More people than ever before are traveling this holiday season, and that means you might be hitting the road with your vape. If you’ve traveled a lot, though, you’re probably already wondering when and where you can break it out for a some quick hits.

That depends.

When and where you can vape depends a lot on where you’re going and how you’re getting there. Let’s look at some of the most popular forms of travel and how they affect your vaping routine:

By Car
If you’re driving somewhere this holiday season, you’re going to benefit from low gas prices… and from nearly unlimited freedom to vape as you wish. The key word here, though, is nearly unlimited.

Many states, including California, have laws that prohibit tobacco use and vaping in a vehicle when children are present. Since most states define children as anyone under the age of 18, you’ll want to refrain from vaping in your car if anyone is under 18… or even looks like they are. It’s safer to step outside the vehicle at rest stops and gas stations to vape in the open--just look out for designated smoking or vaping spots and “No Smoking” signs.

Also, if your vape produces large or heavy clouds, you may have trouble using it in the car. Some states, including Wisconsin, prohibit anything that can obstruct a clear view out of the windshield… and that has been repeatedly confirmed to include vape clouds. If you’re going to vape in your car, consider keeping the window cracked so the cloud blows out, or use a low-cloud e-juice.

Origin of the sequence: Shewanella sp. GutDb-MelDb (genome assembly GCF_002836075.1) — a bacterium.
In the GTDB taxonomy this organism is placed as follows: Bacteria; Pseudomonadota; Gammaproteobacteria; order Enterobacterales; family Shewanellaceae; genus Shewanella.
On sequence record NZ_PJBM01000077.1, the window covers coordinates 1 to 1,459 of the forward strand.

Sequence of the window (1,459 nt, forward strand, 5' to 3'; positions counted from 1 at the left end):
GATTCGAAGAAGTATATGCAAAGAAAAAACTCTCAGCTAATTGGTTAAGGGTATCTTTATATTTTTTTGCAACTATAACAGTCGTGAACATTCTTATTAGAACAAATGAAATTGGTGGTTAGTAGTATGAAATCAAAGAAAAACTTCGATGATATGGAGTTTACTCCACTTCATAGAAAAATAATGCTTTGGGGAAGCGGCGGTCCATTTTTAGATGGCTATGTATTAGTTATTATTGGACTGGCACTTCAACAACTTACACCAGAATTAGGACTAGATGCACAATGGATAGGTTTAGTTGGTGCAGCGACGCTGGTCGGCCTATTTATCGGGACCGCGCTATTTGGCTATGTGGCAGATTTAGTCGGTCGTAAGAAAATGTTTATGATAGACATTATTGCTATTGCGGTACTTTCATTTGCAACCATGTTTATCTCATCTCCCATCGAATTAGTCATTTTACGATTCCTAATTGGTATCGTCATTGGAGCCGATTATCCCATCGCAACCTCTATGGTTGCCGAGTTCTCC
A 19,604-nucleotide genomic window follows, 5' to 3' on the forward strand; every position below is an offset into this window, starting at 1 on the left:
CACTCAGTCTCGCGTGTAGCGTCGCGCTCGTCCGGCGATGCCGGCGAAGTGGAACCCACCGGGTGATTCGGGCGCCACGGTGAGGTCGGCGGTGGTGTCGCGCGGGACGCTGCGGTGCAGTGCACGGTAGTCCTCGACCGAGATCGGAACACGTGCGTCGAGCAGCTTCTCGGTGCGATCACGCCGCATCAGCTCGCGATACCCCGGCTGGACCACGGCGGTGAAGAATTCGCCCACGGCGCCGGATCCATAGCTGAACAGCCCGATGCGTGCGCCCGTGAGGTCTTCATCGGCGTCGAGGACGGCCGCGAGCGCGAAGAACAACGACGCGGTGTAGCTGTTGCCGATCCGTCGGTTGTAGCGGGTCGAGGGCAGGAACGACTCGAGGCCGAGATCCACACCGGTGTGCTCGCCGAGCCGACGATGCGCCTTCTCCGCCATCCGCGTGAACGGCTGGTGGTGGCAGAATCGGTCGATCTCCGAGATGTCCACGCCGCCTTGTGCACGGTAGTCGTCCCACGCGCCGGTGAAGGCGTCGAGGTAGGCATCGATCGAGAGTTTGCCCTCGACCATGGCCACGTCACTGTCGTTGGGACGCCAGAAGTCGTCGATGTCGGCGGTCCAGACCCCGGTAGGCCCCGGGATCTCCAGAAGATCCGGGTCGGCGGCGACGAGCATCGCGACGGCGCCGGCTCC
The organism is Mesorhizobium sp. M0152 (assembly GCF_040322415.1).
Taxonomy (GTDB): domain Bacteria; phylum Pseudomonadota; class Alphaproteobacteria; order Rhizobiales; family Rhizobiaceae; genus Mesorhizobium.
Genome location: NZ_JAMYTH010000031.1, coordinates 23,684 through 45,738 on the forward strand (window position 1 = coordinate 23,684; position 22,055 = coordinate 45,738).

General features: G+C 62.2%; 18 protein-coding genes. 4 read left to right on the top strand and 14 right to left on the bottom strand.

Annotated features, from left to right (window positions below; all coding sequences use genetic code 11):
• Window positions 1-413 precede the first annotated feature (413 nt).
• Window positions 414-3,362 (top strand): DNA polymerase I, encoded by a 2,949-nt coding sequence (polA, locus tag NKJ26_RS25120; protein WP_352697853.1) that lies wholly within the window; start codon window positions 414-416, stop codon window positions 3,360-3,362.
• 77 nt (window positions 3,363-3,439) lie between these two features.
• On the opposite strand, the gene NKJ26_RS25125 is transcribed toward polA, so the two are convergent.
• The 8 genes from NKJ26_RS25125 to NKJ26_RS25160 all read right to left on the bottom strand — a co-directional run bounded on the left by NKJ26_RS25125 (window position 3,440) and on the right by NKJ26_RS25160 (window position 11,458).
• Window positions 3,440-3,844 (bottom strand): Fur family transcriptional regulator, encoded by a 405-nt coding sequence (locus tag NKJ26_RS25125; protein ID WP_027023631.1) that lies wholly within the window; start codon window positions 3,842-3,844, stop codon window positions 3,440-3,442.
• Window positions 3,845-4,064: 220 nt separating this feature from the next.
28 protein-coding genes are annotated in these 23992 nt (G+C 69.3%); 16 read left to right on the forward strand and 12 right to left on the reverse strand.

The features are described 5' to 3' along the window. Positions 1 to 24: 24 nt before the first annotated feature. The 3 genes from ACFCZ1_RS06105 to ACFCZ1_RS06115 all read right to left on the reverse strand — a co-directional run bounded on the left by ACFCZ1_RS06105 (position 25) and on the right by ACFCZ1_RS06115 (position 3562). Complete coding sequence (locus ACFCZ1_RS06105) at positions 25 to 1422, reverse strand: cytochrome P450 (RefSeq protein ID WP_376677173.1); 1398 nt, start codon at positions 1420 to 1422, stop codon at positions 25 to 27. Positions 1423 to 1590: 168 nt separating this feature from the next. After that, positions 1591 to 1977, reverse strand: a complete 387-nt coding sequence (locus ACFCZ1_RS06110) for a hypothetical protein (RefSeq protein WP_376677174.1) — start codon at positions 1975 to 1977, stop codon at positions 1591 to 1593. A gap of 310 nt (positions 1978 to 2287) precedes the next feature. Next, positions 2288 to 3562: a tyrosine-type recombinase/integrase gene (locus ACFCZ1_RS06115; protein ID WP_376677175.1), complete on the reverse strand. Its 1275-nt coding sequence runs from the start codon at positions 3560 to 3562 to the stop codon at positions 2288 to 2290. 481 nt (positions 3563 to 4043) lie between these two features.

By Plane
The TSA can be overly aggressive with confiscating things in the security line, but you may be surprised to learn that TSA officers are unlikely to seize your vape.

There is no regulation prohibiting you from taking a vape device on an airplane in your carry-on baggage, but there ARE rules against devices with batteries in the plane’s cargo hold. What this means for you is that you can have your vape in your carry-on, but not in your checked baggage. If you try to pack your favorite vape away in your checked baggage, you may arrive at your destination only to find that it was confiscated before it ever made it onto the plane.

E-juice is a completely different story. The TSA prohibits you from carrying more than three ounces of liquid through a security checkpoint. This rule applies to the size of the container, not the actual amount of liquid, so--unless you have a very, very small container of e-juice--you won’t be able to carry your juice onto the plane. Since it doesn’t have a battery, though, you can still take your e-juice with you in your checked baggage.

So, the rule when flying is: Vape with you in your carry-on, and e-juice in your checked baggage. Don’t try it the other way around.

When you’re actually in the airport, be sure to observe posted “No Smoking” and designated smoking area signs. Also, never vape on the plane. Doing so is a violation of federal law and could result in a fine of $5,000 and possible arrest.

By Train
If you’re taking an Amtrak train for your holiday getaway, you’re not going to be vaping on board. The Amtrak website is very clear about the smoking and vaping policy:

“All Amtrak trains, Thruway buses and stations are entirely non-smoking. No one may smoke anything in any area on trains, on Thruway services, in stations or in any other location where smoking is prohibited. This includes Electronic smoking devices, such as electronic cigarettes.”

The folks at Amtrak aren’t entirely unsympathetic to your vaping needs, though. Certain stops are designated smoking area, and the train will stay at those stops a little longer so you have time to get your vaping fix before continuing your journey.


How are you traveling this season? Are you taking your vape with you? Use the comments to let us know!